Helsinki: Finns face a broad, incohesive coalition government for the next four years as the Social Democrats, who narrowly won weekend elections, focus on keeping the surging anti-immigration populists out, analysts said.
Sunday’s polls were closely watched to see how the nationalists would do ahead of European Parliament elections in May when many believe they and the eurosceptic camp as a whole could make significant inroads.
As Finland’s politicos digested the vote, the big question on Monday was what role the far-right anti-immigration Finns Party — which more than doubled its seats in Parliament under the leadership of hardline nationalist Jussi Halla-aho — would play.
The Social Democrats came in as Finland’s biggest party with 17.7 per cent of the votes, just ahead of the Finns Party on 17.5 per cent.
Halla-aho told Finnish media on Monday he did not want to repeat the mistakes his party made in 2015 when it entered government and was forced to compromise on immigration and EU bailouts.
“We were flexible about the wrong things,” he told Finland’s biggest newspaper Helsingin Sanomat.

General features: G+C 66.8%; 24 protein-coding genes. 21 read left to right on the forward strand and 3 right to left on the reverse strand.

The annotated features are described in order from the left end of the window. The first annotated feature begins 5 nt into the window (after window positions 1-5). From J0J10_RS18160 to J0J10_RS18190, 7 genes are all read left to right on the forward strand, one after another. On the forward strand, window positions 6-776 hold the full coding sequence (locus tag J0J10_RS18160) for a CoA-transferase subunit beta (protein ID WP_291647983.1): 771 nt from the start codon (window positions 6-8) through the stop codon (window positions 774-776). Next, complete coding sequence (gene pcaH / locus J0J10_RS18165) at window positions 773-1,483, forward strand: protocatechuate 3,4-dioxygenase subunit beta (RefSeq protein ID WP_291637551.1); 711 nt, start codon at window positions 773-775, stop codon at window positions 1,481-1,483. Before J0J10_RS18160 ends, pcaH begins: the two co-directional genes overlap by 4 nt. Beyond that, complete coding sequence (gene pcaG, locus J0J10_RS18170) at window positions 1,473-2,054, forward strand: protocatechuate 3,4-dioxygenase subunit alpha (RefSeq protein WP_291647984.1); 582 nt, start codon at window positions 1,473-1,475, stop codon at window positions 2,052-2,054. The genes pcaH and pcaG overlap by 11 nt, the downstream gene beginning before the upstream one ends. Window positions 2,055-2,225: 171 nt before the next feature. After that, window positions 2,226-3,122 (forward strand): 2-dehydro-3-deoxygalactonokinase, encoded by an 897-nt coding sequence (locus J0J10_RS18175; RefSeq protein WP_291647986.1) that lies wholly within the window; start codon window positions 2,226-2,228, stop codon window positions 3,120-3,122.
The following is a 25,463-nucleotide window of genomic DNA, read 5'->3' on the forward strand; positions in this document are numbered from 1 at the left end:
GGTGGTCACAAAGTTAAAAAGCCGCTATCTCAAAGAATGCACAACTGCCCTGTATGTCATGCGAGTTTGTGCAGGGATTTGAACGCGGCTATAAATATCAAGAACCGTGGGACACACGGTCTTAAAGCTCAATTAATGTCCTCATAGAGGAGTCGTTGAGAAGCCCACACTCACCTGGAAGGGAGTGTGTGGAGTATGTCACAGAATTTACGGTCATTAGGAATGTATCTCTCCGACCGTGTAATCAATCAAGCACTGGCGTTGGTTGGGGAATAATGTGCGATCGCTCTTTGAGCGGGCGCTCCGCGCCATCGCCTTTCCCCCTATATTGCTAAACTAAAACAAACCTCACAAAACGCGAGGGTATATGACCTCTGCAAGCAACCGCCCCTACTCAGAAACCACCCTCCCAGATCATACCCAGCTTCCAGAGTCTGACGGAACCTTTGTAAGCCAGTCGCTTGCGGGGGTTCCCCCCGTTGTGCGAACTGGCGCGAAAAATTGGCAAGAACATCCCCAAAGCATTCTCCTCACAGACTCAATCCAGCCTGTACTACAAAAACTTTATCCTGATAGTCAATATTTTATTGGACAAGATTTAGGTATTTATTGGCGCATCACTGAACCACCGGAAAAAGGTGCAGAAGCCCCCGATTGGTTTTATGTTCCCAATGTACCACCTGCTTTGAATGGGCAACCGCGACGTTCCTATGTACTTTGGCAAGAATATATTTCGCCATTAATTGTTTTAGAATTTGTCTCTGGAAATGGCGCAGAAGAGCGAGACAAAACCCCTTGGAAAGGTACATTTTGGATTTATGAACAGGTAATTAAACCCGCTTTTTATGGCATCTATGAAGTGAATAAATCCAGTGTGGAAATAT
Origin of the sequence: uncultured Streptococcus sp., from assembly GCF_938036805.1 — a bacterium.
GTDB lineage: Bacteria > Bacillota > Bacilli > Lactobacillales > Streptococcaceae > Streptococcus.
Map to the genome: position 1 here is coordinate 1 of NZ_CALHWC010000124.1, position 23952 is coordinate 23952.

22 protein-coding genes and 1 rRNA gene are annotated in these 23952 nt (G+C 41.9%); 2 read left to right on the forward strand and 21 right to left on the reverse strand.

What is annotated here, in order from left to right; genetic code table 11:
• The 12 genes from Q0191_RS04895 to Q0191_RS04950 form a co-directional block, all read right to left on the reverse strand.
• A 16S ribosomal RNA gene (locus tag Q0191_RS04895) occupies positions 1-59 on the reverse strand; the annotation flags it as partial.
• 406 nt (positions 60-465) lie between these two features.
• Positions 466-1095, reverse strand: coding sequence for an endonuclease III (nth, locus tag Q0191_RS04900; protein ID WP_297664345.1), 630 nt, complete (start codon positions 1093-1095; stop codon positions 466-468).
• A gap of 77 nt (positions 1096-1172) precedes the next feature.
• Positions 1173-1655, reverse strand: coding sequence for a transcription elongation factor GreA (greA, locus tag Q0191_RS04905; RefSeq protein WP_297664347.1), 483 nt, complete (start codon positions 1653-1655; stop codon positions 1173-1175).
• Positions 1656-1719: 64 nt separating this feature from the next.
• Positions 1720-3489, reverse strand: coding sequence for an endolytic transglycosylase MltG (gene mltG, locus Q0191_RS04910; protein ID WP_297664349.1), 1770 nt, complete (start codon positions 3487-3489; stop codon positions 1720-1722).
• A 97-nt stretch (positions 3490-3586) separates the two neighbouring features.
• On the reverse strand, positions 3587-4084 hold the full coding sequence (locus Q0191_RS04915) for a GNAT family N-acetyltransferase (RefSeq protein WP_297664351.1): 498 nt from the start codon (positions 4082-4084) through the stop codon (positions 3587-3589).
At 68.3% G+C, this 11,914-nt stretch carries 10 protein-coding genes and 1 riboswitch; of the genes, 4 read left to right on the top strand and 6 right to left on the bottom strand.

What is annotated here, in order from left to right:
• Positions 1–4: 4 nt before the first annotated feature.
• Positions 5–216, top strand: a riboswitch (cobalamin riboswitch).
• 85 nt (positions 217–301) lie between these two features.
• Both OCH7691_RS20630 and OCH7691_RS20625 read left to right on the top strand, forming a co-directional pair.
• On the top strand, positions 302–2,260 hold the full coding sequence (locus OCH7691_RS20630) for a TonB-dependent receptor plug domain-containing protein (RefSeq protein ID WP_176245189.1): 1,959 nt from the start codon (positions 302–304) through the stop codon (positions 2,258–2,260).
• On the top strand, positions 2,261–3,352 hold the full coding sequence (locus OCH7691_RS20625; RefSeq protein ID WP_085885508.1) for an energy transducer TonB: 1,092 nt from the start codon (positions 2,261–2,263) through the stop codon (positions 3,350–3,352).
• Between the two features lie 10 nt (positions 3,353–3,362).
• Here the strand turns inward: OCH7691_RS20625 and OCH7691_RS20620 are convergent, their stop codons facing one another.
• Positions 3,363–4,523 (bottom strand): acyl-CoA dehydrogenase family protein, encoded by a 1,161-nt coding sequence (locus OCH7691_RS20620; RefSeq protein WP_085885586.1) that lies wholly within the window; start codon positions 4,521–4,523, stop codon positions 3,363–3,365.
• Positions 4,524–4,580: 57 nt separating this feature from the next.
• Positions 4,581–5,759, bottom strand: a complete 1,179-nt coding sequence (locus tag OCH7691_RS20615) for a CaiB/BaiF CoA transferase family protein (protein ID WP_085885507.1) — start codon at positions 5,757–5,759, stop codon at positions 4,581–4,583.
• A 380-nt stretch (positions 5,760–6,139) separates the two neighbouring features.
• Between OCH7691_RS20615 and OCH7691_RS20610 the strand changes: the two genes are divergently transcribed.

“I don’t see it as possible that the Finns Party would take part in a government which doesn’t clearly commit to reducing humanitarian migration,” he added.
On the campaign trail, Halla-aho told supporters he wanted to see the refugee intake reduced to “almost zero”.
This would appear to clash directly with the Social Democratic Party’s manifesto pledge to make it easier for refugees in Finland to be joined by family members from their home countries. Mr Rinne said his party disagreed with the Finns Party on immigration, the EU, and economic policy, and, most importantly, in their core values.
“I don’t think that we can work together with the Finns because of those differences,” he said, adding that he expected to be able to instead find a compromise with either the conservative National Coalition or the Centre party.
While Halla-aho said he would be interested in the post of interior minister, in charge of immigration, he was also upbeat in interviews at the prospect of being in Opposition.